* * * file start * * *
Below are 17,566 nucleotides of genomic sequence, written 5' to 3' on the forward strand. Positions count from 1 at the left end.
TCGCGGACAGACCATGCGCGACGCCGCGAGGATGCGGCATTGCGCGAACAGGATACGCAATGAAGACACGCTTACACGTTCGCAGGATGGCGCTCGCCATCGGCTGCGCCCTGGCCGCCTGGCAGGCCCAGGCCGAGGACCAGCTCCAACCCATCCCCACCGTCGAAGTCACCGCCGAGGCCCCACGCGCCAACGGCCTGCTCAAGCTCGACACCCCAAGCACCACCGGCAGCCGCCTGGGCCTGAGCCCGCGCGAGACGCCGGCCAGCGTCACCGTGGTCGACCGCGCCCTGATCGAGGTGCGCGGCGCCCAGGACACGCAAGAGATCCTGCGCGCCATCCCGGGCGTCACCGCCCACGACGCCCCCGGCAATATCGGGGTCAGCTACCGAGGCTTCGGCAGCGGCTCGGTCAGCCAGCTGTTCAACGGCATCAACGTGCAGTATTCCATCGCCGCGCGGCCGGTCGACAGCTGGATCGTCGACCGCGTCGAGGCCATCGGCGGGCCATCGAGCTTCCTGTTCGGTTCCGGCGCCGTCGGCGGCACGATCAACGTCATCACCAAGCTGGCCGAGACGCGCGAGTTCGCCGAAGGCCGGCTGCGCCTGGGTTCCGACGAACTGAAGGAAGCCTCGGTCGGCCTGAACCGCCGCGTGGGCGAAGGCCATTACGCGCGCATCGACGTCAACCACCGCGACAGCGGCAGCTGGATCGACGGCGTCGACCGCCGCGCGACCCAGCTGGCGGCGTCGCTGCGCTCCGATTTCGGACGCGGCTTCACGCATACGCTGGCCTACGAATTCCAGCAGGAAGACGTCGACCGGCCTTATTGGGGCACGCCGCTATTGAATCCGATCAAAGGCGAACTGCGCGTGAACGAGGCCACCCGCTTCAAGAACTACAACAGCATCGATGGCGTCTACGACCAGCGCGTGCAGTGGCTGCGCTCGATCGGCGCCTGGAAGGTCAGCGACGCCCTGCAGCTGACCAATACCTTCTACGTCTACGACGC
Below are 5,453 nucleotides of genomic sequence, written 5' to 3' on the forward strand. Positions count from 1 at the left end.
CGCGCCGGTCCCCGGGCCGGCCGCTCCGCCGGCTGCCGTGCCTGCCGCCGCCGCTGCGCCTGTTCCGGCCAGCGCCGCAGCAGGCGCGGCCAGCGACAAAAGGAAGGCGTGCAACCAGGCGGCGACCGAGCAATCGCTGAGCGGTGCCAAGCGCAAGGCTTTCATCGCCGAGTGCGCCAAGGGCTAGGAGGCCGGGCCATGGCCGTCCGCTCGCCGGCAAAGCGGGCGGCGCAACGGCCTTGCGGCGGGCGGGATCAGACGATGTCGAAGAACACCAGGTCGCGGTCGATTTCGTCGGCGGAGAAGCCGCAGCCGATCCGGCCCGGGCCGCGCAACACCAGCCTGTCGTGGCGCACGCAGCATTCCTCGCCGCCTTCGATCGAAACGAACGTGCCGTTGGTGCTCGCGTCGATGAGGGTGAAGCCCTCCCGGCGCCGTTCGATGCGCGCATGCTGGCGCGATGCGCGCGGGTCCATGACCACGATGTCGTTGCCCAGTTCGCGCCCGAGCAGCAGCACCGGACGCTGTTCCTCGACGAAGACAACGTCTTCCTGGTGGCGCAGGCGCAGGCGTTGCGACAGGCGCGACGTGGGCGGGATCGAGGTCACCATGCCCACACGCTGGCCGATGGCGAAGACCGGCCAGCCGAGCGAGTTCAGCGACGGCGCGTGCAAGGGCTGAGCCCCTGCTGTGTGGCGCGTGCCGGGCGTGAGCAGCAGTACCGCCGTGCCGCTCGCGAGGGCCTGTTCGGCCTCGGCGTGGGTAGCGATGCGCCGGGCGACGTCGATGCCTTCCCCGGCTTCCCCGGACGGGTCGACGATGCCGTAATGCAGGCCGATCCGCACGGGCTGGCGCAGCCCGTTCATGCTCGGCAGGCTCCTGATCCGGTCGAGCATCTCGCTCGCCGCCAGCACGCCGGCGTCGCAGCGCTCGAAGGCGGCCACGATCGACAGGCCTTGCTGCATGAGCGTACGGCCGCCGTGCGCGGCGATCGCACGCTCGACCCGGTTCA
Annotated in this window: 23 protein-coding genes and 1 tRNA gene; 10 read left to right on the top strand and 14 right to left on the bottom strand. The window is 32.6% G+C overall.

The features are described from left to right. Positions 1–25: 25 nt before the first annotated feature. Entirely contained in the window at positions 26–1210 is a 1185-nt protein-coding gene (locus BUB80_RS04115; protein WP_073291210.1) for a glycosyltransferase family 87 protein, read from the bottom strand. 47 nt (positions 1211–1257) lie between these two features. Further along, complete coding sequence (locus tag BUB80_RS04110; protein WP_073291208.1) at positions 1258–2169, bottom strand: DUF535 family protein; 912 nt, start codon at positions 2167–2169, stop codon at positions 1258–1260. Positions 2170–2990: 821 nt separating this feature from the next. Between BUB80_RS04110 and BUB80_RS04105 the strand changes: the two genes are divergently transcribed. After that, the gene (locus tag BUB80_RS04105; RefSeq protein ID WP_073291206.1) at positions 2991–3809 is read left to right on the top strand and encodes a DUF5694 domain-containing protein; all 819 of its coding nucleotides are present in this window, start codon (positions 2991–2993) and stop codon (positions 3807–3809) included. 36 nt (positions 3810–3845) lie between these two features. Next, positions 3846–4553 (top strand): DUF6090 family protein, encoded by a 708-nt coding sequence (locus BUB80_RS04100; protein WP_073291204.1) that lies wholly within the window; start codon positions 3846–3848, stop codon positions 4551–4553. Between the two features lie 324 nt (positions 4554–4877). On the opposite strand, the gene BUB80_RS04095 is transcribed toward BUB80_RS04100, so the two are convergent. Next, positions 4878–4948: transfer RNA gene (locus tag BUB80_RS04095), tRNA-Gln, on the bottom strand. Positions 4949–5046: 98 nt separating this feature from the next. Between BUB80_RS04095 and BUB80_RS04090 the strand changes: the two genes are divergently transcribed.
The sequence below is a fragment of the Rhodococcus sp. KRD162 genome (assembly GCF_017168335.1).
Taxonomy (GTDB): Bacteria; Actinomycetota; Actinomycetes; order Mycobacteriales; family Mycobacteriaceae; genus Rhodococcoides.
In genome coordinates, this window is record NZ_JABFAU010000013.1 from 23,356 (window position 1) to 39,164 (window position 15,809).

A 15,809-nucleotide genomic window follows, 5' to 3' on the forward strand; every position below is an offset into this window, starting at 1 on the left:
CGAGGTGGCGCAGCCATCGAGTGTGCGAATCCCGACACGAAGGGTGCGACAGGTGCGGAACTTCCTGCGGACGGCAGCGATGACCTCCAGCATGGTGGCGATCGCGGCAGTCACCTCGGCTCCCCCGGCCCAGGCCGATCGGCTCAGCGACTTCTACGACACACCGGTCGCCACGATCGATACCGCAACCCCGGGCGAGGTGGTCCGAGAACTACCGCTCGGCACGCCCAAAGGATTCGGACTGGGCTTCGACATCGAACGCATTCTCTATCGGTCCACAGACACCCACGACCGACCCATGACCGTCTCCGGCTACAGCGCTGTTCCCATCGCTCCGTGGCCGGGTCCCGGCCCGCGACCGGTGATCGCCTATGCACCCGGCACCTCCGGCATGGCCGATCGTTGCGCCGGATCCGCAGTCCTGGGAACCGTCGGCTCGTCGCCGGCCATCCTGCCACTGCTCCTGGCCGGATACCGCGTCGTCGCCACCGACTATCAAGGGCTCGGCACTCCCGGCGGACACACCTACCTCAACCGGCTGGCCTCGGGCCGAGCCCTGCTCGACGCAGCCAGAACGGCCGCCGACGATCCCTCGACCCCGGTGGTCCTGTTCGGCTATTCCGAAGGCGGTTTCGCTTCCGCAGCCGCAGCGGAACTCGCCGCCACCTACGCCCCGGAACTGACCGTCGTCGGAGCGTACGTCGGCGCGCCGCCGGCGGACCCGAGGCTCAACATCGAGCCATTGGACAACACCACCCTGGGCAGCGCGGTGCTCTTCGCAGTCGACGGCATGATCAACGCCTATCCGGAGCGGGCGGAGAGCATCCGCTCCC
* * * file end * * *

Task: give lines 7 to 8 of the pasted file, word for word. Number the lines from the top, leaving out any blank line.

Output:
The sequence below is a fragment of the Rhodococcus sp. KRD162 genome (assembly GCF_017168335.1).
Taxonomy (GTDB): Bacteria; Actinomycetota; Actinomycetes; order Mycobacteriales; family Mycobacteriaceae; genus Rhodococcoides.